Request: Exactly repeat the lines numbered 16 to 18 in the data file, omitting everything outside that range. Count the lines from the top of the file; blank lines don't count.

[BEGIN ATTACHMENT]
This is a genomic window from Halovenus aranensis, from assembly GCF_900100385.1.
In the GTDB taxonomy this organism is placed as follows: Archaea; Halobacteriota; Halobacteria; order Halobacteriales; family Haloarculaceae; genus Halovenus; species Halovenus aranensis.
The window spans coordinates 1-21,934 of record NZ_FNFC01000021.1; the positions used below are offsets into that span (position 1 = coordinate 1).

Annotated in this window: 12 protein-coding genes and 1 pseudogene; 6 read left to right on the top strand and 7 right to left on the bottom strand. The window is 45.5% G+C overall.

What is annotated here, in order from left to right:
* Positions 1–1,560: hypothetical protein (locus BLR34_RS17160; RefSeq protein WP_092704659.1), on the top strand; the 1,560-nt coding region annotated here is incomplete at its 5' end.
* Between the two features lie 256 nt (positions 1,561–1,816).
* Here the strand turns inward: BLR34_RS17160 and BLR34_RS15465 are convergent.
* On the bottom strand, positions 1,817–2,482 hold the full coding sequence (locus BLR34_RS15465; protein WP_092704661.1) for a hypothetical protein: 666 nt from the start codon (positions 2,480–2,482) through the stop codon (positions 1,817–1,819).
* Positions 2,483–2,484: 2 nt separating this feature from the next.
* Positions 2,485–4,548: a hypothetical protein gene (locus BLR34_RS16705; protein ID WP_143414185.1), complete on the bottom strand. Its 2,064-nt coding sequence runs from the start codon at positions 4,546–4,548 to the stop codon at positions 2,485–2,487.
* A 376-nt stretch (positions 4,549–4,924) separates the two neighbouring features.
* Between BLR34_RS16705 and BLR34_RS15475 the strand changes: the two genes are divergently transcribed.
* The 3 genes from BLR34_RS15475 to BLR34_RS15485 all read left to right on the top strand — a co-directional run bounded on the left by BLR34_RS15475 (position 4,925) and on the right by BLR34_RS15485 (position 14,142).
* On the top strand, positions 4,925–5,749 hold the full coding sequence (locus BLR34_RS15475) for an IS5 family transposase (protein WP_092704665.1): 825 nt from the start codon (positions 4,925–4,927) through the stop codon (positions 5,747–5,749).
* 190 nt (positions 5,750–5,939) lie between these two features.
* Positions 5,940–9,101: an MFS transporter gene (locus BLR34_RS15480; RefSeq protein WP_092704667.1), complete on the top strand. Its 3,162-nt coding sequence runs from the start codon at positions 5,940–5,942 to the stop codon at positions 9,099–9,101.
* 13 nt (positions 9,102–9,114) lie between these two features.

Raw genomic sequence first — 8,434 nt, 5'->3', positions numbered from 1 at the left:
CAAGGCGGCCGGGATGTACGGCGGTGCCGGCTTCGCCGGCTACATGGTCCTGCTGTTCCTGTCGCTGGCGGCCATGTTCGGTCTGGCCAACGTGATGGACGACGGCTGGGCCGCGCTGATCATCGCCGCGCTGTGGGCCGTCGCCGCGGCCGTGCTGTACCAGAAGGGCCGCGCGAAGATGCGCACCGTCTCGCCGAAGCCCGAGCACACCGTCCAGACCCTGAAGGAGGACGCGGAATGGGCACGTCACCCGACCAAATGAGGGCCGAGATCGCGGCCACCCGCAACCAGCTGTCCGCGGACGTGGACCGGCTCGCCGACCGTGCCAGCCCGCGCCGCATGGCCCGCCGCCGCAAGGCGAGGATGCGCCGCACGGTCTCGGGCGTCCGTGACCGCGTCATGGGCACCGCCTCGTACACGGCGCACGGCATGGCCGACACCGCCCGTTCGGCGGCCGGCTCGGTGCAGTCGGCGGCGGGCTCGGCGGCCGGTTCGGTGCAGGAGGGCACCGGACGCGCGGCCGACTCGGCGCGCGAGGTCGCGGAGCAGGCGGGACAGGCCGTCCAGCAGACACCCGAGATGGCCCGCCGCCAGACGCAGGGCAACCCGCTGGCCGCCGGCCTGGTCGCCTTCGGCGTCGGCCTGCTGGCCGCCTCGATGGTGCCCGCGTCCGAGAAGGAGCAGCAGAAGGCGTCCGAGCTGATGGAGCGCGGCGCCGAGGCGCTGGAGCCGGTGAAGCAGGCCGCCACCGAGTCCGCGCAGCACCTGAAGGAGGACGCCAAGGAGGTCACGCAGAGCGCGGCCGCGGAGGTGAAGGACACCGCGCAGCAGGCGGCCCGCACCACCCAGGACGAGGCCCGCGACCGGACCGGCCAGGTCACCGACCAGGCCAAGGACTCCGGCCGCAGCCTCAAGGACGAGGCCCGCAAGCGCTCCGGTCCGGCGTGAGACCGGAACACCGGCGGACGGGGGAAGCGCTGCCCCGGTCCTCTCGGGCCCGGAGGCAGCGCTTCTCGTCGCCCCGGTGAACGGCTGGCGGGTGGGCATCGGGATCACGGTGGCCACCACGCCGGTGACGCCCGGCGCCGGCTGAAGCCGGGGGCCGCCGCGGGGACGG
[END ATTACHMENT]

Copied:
* 190 nt (positions 5,750–5,939) lie between these two features.
* Positions 5,940–9,101: an MFS transporter gene (locus BLR34_RS15480; RefSeq protein WP_092704667.1), complete on the top strand. Its 3,162-nt coding sequence runs from the start codon at positions 5,940–5,942 to the stop codon at positions 9,099–9,101.
* 13 nt (positions 9,102–9,114) lie between these two features.